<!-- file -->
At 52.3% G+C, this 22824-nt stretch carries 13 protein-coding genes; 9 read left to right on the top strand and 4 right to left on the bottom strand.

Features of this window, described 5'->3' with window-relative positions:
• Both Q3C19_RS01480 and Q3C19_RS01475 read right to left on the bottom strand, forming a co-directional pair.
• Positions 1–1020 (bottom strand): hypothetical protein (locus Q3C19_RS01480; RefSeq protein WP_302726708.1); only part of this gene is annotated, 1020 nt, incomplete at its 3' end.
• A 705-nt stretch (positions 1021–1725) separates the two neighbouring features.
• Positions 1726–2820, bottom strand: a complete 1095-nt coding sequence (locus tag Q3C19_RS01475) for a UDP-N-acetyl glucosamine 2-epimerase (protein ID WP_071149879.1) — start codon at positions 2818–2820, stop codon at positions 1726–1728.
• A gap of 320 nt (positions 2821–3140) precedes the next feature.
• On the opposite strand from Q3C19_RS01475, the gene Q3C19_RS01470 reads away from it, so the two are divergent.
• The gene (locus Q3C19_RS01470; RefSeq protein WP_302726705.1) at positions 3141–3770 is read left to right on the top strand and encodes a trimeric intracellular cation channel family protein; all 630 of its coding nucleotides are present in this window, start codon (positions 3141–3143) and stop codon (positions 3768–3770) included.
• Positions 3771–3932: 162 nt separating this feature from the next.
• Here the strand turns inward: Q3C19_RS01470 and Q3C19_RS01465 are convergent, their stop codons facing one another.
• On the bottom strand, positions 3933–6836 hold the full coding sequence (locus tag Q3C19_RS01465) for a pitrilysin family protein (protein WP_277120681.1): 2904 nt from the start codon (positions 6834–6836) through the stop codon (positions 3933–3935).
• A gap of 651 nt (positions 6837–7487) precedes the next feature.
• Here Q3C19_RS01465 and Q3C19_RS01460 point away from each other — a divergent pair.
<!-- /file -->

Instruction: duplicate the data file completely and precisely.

At 52.3% G+C, this 22824-nt stretch carries 13 protein-coding genes; 9 read left to right on the top strand and 4 right to left on the bottom strand.

Features of this window, described 5'->3' with window-relative positions:
• Both Q3C19_RS01480 and Q3C19_RS01475 read right to left on the bottom strand, forming a co-directional pair.
• Positions 1–1020 (bottom strand): hypothetical protein (locus Q3C19_RS01480; RefSeq protein WP_302726708.1); only part of this gene is annotated, 1020 nt, incomplete at its 3' end.
• A 705-nt stretch (positions 1021–1725) separates the two neighbouring features.
• Positions 1726–2820, bottom strand: a complete 1095-nt coding sequence (locus tag Q3C19_RS01475) for a UDP-N-acetyl glucosamine 2-epimerase (protein ID WP_071149879.1) — start codon at positions 2818–2820, stop codon at positions 1726–1728.
• A gap of 320 nt (positions 2821–3140) precedes the next feature.
• On the opposite strand from Q3C19_RS01475, the gene Q3C19_RS01470 reads away from it, so the two are divergent.
• The gene (locus Q3C19_RS01470; RefSeq protein WP_302726705.1) at positions 3141–3770 is read left to right on the top strand and encodes a trimeric intracellular cation channel family protein; all 630 of its coding nucleotides are present in this window, start codon (positions 3141–3143) and stop codon (positions 3768–3770) included.
• Positions 3771–3932: 162 nt separating this feature from the next.
• Here the strand turns inward: Q3C19_RS01470 and Q3C19_RS01465 are convergent, their stop codons facing one another.
• On the bottom strand, positions 3933–6836 hold the full coding sequence (locus tag Q3C19_RS01465) for a pitrilysin family protein (protein WP_277120681.1): 2904 nt from the start codon (positions 6834–6836) through the stop codon (positions 3933–3935).
• A gap of 651 nt (positions 6837–7487) precedes the next feature.
• Here Q3C19_RS01465 and Q3C19_RS01460 point away from each other — a divergent pair.